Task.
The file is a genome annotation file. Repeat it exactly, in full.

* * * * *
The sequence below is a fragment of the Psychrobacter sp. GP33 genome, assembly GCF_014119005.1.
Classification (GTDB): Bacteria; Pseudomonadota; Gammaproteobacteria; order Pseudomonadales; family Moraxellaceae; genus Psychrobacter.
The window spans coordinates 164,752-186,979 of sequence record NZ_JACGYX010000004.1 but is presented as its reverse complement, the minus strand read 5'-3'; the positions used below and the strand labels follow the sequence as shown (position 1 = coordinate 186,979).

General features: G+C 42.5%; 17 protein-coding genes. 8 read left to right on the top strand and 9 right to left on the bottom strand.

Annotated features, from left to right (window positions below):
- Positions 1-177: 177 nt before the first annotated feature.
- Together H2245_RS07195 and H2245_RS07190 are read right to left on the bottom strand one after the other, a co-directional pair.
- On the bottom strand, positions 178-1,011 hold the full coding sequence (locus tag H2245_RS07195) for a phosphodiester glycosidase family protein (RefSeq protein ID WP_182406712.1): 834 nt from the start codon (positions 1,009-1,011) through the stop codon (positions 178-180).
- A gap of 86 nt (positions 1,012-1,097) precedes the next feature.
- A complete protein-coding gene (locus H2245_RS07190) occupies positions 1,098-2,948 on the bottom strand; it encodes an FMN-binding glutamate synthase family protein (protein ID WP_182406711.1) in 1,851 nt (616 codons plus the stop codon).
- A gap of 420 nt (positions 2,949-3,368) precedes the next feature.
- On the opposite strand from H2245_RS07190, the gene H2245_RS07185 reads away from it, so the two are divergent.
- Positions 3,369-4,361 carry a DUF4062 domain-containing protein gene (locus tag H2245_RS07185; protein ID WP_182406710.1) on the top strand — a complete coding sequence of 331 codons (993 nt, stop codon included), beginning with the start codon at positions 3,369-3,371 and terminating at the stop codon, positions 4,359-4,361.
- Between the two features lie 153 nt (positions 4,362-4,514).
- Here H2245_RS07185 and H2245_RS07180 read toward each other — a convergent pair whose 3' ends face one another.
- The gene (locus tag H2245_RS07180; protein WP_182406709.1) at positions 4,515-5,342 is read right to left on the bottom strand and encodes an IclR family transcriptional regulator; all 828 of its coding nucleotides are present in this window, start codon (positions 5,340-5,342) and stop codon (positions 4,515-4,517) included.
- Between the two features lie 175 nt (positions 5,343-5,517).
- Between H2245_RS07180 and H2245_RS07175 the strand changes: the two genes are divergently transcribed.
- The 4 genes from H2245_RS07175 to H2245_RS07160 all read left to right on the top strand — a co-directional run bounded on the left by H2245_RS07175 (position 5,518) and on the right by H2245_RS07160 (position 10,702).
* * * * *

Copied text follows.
The sequence below is a fragment of the Psychrobacter sp. GP33 genome, assembly GCF_014119005.1.
Classification (GTDB): Bacteria; Pseudomonadota; Gammaproteobacteria; order Pseudomonadales; family Moraxellaceae; genus Psychrobacter.
The window spans coordinates 164,752-186,979 of sequence record NZ_JACGYX010000004.1 but is presented as its reverse complement, the minus strand read 5'-3'; the positions used below and the strand labels follow the sequence as shown (position 1 = coordinate 186,979).

General features: G+C 42.5%; 17 protein-coding genes. 8 read left to right on the top strand and 9 right to left on the bottom strand.

Annotated features, from left to right (window positions below):
- Positions 1-177: 177 nt before the first annotated feature.
- Together H2245_RS07195 and H2245_RS07190 are read right to left on the bottom strand one after the other, a co-directional pair.
- On the bottom strand, positions 178-1,011 hold the full coding sequence (locus tag H2245_RS07195) for a phosphodiester glycosidase family protein (RefSeq protein ID WP_182406712.1): 834 nt from the start codon (positions 1,009-1,011) through the stop codon (positions 178-180).
- A gap of 86 nt (positions 1,012-1,097) precedes the next feature.
- A complete protein-coding gene (locus H2245_RS07190) occupies positions 1,098-2,948 on the bottom strand; it encodes an FMN-binding glutamate synthase family protein (protein ID WP_182406711.1) in 1,851 nt (616 codons plus the stop codon).
- A gap of 420 nt (positions 2,949-3,368) precedes the next feature.
- On the opposite strand from H2245_RS07190, the gene H2245_RS07185 reads away from it, so the two are divergent.
- Positions 3,369-4,361 carry a DUF4062 domain-containing protein gene (locus tag H2245_RS07185; protein ID WP_182406710.1) on the top strand — a complete coding sequence of 331 codons (993 nt, stop codon included), beginning with the start codon at positions 3,369-3,371 and terminating at the stop codon, positions 4,359-4,361.
- Between the two features lie 153 nt (positions 4,362-4,514).
- Here H2245_RS07185 and H2245_RS07180 read toward each other — a convergent pair whose 3' ends face one another.
- The gene (locus tag H2245_RS07180; protein WP_182406709.1) at positions 4,515-5,342 is read right to left on the bottom strand and encodes an IclR family transcriptional regulator; all 828 of its coding nucleotides are present in this window, start codon (positions 5,340-5,342) and stop codon (positions 4,515-4,517) included.
- Between the two features lie 175 nt (positions 5,343-5,517).
- Between H2245_RS07180 and H2245_RS07175 the strand changes: the two genes are divergently transcribed.
- The 4 genes from H2245_RS07175 to H2245_RS07160 all read left to right on the top strand — a co-directional run bounded on the left by H2245_RS07175 (position 5,518) and on the right by H2245_RS07160 (position 10,702).